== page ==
North Merrick resident Irwin Berson has been a creative artist and talent all his life who has traveled worldwide and now has paintings hanging in homes all over the country – and abroad.
He came to his mediums of watercolor and acrylic only after he retired as creative director of several ad agencies during his career, including his own agency.
From photo to art realism
Korea, Argentina, Canada, Japan, England, Mexico, Brazil and Italy come to mind when he’s asked, and he will tell you he liked to take lots of photographs. “When I arrived at Peggy’s Cove, in Nova Scotia,” he said he couldn’t believe he was seeing such attractive, breathtaking scenery, which moved him to snap countless photos of the location.
Yet, whether planned during those worldly excursions or not, his and other photography are now the inspirations for his paintings. Not only are the Peggy Cove originals of one-of-a-kind acrylics that present the at-once immediacy and exacting realism of the houses, the boats and the location, on his painting table is a large photo of a group of bison on bare snowy ground huddling together, the subsequent painting presenting both the beauty and starkness of the frigid plains as backdrops in which these majestic animals live and survive.
Peggy’s Cove in Nova Scotia, one of the most beautiful places Berson said he’s ever been.
“I don’t consider myself a photo-realist if that’s what you’re getting at” (in the tradition of Long Island artist Ken Keeley), he joked with Your NewsMag. Rather, he is that traditionalist who finds the waterfalls, the everyday faces and the surrounding landscapes worthy subjects for constant inspection and exploration.
Raised in The Bronx, he went to school at the School for Industrial Arts in Manhattan (the name later changed to the School of Art and Design), and went to Pratt Institute for advertising art. During his school years at these institutions he was working in pencil, magic markers, inks and drawing line art and sketching faces.
Berson says this plane he painted sat in the fields at the corner of Jerusalem Avenue and Bellmore Avenue during the 1950s, where neighborhood kids used to play.
Out of college he found work in advertising agencies, becoming art director and developing ad campaigns, brochures and reams of print material. His career pinnacle was to be creative director, where he held the position for many years before starting his own advertising agency – becoming its creative director.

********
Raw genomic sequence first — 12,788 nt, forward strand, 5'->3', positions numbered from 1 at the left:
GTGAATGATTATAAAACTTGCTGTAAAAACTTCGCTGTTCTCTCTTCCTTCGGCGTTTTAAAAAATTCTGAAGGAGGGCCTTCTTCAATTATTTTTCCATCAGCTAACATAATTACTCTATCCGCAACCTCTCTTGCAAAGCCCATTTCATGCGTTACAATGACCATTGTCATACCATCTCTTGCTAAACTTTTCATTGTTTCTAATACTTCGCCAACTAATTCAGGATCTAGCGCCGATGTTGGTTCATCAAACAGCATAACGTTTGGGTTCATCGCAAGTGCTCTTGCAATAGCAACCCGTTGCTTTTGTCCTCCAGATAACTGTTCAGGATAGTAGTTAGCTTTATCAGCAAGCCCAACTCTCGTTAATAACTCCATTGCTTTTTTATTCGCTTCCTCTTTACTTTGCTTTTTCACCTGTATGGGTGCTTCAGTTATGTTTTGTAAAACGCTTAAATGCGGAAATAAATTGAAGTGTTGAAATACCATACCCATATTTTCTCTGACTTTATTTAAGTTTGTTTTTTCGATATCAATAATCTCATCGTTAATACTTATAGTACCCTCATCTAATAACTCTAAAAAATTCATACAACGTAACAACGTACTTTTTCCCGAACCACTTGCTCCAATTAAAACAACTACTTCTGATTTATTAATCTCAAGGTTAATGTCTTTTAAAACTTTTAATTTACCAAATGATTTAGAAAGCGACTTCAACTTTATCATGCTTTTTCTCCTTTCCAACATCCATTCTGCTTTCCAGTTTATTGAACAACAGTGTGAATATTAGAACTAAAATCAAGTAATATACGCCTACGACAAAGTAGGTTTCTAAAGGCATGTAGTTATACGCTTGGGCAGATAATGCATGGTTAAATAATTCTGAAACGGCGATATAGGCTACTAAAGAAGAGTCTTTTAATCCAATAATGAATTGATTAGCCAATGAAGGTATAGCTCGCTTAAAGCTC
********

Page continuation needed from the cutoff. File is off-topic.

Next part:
“My office was on 39th and 5th, and I went to lunch one day to the Morgan Pierpont Museum on Madison Avenue, where I saw a show of 17th and 18th Century watercolors.” He told Your NewsMag, “It blew my mind, those watercolors,” suggesting he had never seen anything as beautifully presented on canvas.
WATERCOLOR A DEMANDING MEDIUM
Fast-forward to his retirement “a decade or so ago,” at which time he enrolled in a watercolor paint class at Brookside School. “Watercolor is so demanding,” he insisted. “You cannot make mistakes in watercolor as you can in oils and acrylics, where you can always paint over your mistake.” He also took courses in acrylics at the Merrick Senior Center. At times he will take a class to brush up on his technique.
He cites famed watercolorist J.W.M. Turner as his most influential artist, with Winslow Homer a close second.
Hong Kong ferries
Now, Berson’s works can earn him several hundred to thousands of dollars, 10% of which he says is donated automatically to the National Brain Tumor Foundation for research specifically centered on glioblastoma. He has had his collections hang at the East Meadow Library, and recently completed a hanging of a collection of his work at the Wilkes Gallery in Northport.
With many paintings hanging in homes across the country and around the world, he still has a studio full of originals he could one day hang at a local library, museum or shop. He and his wife Ros are also members of the North Bellmore Civic Association.
Next time you see him, tell him Your NewsMag says hello …